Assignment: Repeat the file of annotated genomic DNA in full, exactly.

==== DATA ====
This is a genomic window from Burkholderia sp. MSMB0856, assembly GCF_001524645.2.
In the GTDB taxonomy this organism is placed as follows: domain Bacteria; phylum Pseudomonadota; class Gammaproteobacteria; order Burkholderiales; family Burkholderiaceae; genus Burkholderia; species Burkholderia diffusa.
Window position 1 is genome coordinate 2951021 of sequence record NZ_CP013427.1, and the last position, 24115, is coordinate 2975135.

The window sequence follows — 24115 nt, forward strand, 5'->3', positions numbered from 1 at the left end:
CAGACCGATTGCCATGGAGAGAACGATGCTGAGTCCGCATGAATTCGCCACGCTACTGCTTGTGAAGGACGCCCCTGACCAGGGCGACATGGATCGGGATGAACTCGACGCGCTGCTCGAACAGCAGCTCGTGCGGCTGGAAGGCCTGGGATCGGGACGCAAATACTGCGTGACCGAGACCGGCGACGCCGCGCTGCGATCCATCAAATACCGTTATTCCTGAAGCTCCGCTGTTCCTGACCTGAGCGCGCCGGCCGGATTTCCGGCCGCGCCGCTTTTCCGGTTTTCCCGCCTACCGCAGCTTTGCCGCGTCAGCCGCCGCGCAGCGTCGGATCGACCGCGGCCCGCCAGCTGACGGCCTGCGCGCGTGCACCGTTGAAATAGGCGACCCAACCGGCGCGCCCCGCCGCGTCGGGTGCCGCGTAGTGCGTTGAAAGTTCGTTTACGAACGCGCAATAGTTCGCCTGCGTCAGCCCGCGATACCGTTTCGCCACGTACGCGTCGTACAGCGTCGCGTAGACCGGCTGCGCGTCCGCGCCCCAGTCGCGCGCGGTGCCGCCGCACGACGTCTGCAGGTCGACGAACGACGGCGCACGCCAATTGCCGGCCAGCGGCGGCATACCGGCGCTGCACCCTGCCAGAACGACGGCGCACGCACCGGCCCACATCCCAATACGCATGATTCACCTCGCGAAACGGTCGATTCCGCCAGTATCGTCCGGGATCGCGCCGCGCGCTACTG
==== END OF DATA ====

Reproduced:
This is a genomic window from Burkholderia sp. MSMB0856, assembly GCF_001524645.2.
In the GTDB taxonomy this organism is placed as follows: domain Bacteria; phylum Pseudomonadota; class Gammaproteobacteria; order Burkholderiales; family Burkholderiaceae; genus Burkholderia; species Burkholderia diffusa.
Window position 1 is genome coordinate 2951021 of sequence record NZ_CP013427.1, and the last position, 24115, is coordinate 2975135.

The window sequence follows — 24115 nt, forward strand, 5'->3', positions numbered from 1 at the left end:
CAGACCGATTGCCATGGAGAGAACGATGCTGAGTCCGCATGAATTCGCCACGCTACTGCTTGTGAAGGACGCCCCTGACCAGGGCGACATGGATCGGGATGAACTCGACGCGCTGCTCGAACAGCAGCTCGTGCGGCTGGAAGGCCTGGGATCGGGACGCAAATACTGCGTGACCGAGACCGGCGACGCCGCGCTGCGATCCATCAAATACCGTTATTCCTGAAGCTCCGCTGTTCCTGACCTGAGCGCGCCGGCCGGATTTCCGGCCGCGCCGCTTTTCCGGTTTTCCCGCCTACCGCAGCTTTGCCGCGTCAGCCGCCGCGCAGCGTCGGATCGACCGCGGCCCGCCAGCTGACGGCCTGCGCGCGTGCACCGTTGAAATAGGCGACCCAACCGGCGCGCCCCGCCGCGTCGGGTGCCGCGTAGTGCGTTGAAAGTTCGTTTACGAACGCGCAATAGTTCGCCTGCGTCAGCCCGCGATACCGTTTCGCCACGTACGCGTCGTACAGCGTCGCGTAGACCGGCTGCGCGTCCGCGCCCCAGTCGCGCGCGGTGCCGCCGCACGACGTCTGCAGGTCGACGAACGACGGCGCACGCCAATTGCCGGCCAGCGGCGGCATACCGGCGCTGCACCCTGCCAGAACGACGGCGCACGCACCGGCCCACATCCCAATACGCATGATTCACCTCGCGAAACGGTCGATTCCGCCAGTATCGTCCGGGATCGCGCCGCGCGCTACTG